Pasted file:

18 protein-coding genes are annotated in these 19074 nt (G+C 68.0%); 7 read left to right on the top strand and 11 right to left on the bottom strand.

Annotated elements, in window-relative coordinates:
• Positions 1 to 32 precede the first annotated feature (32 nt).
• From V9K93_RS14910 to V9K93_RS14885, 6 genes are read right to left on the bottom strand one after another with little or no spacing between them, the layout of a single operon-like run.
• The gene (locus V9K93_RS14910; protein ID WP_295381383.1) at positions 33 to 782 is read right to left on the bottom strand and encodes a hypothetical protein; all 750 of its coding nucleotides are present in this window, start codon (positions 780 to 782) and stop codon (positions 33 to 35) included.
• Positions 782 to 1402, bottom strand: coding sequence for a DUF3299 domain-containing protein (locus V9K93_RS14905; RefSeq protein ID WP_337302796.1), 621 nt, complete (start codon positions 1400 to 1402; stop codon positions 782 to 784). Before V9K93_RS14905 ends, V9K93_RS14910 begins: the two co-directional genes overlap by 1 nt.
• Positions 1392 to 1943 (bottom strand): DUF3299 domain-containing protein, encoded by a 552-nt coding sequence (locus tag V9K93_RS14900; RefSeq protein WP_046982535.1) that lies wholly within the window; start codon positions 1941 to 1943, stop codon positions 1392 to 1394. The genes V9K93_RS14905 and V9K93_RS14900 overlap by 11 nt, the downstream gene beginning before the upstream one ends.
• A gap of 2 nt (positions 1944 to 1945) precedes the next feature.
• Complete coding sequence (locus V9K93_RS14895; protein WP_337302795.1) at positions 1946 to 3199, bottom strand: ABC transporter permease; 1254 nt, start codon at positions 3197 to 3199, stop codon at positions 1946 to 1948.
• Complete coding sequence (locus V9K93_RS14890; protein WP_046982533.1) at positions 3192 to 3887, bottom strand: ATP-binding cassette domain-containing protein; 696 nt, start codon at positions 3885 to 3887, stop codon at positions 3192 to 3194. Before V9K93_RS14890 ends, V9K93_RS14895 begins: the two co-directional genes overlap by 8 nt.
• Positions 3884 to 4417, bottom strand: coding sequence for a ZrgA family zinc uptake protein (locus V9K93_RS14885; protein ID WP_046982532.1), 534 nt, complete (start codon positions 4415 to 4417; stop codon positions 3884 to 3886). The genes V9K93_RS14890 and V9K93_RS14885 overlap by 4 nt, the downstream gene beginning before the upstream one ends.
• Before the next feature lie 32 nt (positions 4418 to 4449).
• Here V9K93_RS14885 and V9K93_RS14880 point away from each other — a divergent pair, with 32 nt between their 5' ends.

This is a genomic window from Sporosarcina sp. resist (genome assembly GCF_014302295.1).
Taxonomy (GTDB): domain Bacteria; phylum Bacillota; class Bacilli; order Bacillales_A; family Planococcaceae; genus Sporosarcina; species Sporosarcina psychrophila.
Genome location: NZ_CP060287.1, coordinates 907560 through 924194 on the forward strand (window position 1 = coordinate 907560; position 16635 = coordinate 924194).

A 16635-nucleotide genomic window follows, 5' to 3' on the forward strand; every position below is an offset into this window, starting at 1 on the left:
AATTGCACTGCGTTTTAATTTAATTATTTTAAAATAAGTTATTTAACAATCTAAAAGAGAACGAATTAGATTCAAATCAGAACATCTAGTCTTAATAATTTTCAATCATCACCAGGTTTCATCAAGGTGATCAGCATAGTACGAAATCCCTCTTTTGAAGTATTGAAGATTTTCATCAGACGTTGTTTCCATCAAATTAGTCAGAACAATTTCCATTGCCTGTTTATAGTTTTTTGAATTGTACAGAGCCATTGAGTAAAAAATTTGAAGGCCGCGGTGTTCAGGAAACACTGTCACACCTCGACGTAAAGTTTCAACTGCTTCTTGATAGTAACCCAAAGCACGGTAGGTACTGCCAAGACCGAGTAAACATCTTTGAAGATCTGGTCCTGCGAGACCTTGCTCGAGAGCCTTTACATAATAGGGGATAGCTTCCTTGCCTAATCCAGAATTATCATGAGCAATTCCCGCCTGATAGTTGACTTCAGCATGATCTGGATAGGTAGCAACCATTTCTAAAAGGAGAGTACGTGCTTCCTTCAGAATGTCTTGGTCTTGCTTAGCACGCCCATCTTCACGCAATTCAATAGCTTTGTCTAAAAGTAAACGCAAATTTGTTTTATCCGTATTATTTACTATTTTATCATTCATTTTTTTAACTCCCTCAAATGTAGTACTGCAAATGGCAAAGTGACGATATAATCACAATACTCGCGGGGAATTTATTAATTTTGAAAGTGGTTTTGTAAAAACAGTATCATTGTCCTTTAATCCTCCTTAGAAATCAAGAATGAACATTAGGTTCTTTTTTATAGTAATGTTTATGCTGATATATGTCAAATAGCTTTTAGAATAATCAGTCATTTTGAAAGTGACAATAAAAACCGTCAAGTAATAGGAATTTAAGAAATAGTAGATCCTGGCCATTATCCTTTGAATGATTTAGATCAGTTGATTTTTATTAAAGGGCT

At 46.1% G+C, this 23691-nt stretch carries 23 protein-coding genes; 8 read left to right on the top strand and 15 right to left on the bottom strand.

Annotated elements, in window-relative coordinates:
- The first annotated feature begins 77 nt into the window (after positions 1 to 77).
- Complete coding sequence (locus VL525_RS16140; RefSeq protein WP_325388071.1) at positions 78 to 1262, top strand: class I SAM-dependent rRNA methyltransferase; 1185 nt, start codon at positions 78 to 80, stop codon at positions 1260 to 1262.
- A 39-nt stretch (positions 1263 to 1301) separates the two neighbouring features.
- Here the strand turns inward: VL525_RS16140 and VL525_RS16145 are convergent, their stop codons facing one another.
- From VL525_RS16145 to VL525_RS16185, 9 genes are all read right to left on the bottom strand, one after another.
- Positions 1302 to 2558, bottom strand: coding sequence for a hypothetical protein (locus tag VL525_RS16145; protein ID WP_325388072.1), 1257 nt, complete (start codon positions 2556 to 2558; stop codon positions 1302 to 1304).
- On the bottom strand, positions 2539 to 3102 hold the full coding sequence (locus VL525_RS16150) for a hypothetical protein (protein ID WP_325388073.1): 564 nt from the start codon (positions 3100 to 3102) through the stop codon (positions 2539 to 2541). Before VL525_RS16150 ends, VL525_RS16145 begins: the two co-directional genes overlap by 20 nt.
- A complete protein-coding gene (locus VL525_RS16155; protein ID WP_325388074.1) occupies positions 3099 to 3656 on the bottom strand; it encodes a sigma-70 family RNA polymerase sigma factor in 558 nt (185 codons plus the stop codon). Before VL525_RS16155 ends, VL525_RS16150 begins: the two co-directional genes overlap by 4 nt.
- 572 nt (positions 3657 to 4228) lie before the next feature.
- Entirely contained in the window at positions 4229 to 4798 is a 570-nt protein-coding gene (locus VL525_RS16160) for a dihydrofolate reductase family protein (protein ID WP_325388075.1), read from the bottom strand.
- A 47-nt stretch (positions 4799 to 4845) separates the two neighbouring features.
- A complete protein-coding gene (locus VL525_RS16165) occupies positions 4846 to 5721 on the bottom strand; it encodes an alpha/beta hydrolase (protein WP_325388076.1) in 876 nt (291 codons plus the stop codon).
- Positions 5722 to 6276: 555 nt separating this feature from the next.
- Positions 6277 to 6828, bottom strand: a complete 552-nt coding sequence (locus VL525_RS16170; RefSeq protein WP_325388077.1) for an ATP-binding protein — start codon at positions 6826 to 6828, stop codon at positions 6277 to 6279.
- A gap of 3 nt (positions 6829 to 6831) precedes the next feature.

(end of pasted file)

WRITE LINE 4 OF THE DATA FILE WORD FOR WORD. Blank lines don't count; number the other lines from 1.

• From V9K93_RS14910 to V9K93_RS14885, 6 genes are read right to left on the bottom strand one after another with little or no spacing between them, the layout of a single operon-like run.